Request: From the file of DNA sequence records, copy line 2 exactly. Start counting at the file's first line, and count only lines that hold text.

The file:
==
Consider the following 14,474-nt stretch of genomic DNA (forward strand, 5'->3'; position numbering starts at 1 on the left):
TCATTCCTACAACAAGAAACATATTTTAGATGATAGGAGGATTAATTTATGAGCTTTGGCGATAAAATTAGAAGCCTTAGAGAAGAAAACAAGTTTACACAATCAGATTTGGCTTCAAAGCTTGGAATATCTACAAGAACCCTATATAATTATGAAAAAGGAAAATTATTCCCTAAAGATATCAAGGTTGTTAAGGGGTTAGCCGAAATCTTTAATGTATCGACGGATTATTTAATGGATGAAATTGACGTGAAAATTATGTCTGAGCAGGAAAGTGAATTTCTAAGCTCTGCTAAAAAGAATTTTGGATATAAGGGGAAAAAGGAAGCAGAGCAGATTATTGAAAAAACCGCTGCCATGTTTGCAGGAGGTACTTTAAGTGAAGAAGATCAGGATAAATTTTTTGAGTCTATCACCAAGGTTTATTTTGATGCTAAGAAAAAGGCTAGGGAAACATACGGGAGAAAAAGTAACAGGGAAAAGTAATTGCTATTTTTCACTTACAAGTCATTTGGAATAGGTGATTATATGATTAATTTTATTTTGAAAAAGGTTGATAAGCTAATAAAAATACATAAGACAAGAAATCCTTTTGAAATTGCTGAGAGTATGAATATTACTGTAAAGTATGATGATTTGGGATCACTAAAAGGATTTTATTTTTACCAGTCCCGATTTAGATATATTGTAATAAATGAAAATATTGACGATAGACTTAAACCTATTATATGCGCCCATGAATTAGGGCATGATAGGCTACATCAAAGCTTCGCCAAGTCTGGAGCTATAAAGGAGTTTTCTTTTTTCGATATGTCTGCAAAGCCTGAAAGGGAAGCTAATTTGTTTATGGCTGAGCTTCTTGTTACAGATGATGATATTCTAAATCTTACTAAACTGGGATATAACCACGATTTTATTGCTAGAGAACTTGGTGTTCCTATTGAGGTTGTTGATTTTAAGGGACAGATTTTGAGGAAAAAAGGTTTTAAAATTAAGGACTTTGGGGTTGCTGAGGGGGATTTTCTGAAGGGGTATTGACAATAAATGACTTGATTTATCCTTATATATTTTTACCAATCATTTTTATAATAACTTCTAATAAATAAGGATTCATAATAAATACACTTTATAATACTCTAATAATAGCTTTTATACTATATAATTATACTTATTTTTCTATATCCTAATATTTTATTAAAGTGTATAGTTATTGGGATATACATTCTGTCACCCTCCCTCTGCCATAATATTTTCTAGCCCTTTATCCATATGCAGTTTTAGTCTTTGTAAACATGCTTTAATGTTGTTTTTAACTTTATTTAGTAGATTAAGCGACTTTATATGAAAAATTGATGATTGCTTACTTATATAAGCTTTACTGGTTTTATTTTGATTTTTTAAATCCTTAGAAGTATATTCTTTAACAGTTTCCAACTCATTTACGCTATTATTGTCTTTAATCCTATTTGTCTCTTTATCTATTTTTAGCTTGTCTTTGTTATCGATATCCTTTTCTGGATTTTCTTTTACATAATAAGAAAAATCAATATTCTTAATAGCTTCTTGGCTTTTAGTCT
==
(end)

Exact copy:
TCATTCCTACAACAAGAAACATATTTTAGATGATAGGAGGATTAATTTATGAGCTTTGGCGATAAAATTAGAAGCCTTAGAGAAGAAAACAAGTTTACACAATCAGATTTGGCTTCAAAGCTTGGAATATCTACAAGAACCCTATATAATTATGAAAAAGGAAAATTATTCCCTAAAGATATCAAGGTTGTTAAGGGGTTAGCCGAAATCTTTAATGTATCGACGGATTATTTAATGGATGAAATTGACGTGAAAATTATGTCTGAGCAGGAAAGTGAATTTCTAAGCTCTGCTAAAAAGAATTTTGGATATAAGGGGAAAAAGGAAGCAGAGCAGATTATTGAAAAAACCGCTGCCATGTTTGCAGGAGGTACTTTAAGTGAAGAAGATCAGGATAAATTTTTTGAGTCTATCACCAAGGTTTATTTTGATGCTAAGAAAAAGGCTAGGGAAACATACGGGAGAAAAAGTAACAGGGAAAAGTAATTGCTATTTTTCACTTACAAGTCATTTGGAATAGGTGATTATATGATTAATTTTATTTTGAAAAAGGTTGATAAGCTAATAAAAATACATAAGACAAGAAATCCTTTTGAAATTGCTGAGAGTATGAATATTACTGTAAAGTATGATGATTTGGGATCACTAAAAGGATTTTATTTTTACCAGTCCCGATTTAGATATATTGTAATAAATGAAAATATTGACGATAGACTTAAACCTATTATATGCGCCCATGAATTAGGGCATGATAGGCTACATCAAAGCTTCGCCAAGTCTGGAGCTATAAAGGAGTTTTCTTTTTTCGATATGTCTGCAAAGCCTGAAAGGGAAGCTAATTTGTTTATGGCTGAGCTTCTTGTTACAGATGATGATATTCTAAATCTTACTAAACTGGGATATAACCACGATTTTATTGCTAGAGAACTTGGTGTTCCTATTGAGGTTGTTGATTTTAAGGGACAGATTTTGAGGAAAAAAGGTTTTAAAATTAAGGACTTTGGGGTTGCTGAGGGGGATTTTCTGAAGGGGTATTGACAATAAATGACTTGATTTATCCTTATATATTTTTACCAATCATTTTTATAATAACTTCTAATAAATAAGGATTCATAATAAATACACTTTATAATACTCTAATAATAGCTTTTATACTATATAATTATACTTATTTTTCTATATCCTAATATTTTATTAAAGTGTATAGTTATTGGGATATACATTCTGTCACCCTCCCTCTGCCATAATATTTTCTAGCCCTTTATCCATATGCAGTTTTAGTCTTTGTAAACATGCTTTAATGTTGTTTTTAACTTTATTTAGTAGATTAAGCGACTTTATATGAAAAATTGATGATTGCTTACTTATATAAGCTTTACTGGTTTTATTTTGATTTTTTAAATCCTTAGAAGTATATTCTTTAACAGTTTCCAACTCATTTACGCTATTATTGTCTTTAATCCTATTTGTCTCTTTATCTATTTTTAGCTTGTCTTTGTTATCGATATCCTTTTCTGGATTTTCTTTTACATAATAAGAAAAATCAATATTCTTAATAGCTTCTTGGCTTTTAGTCT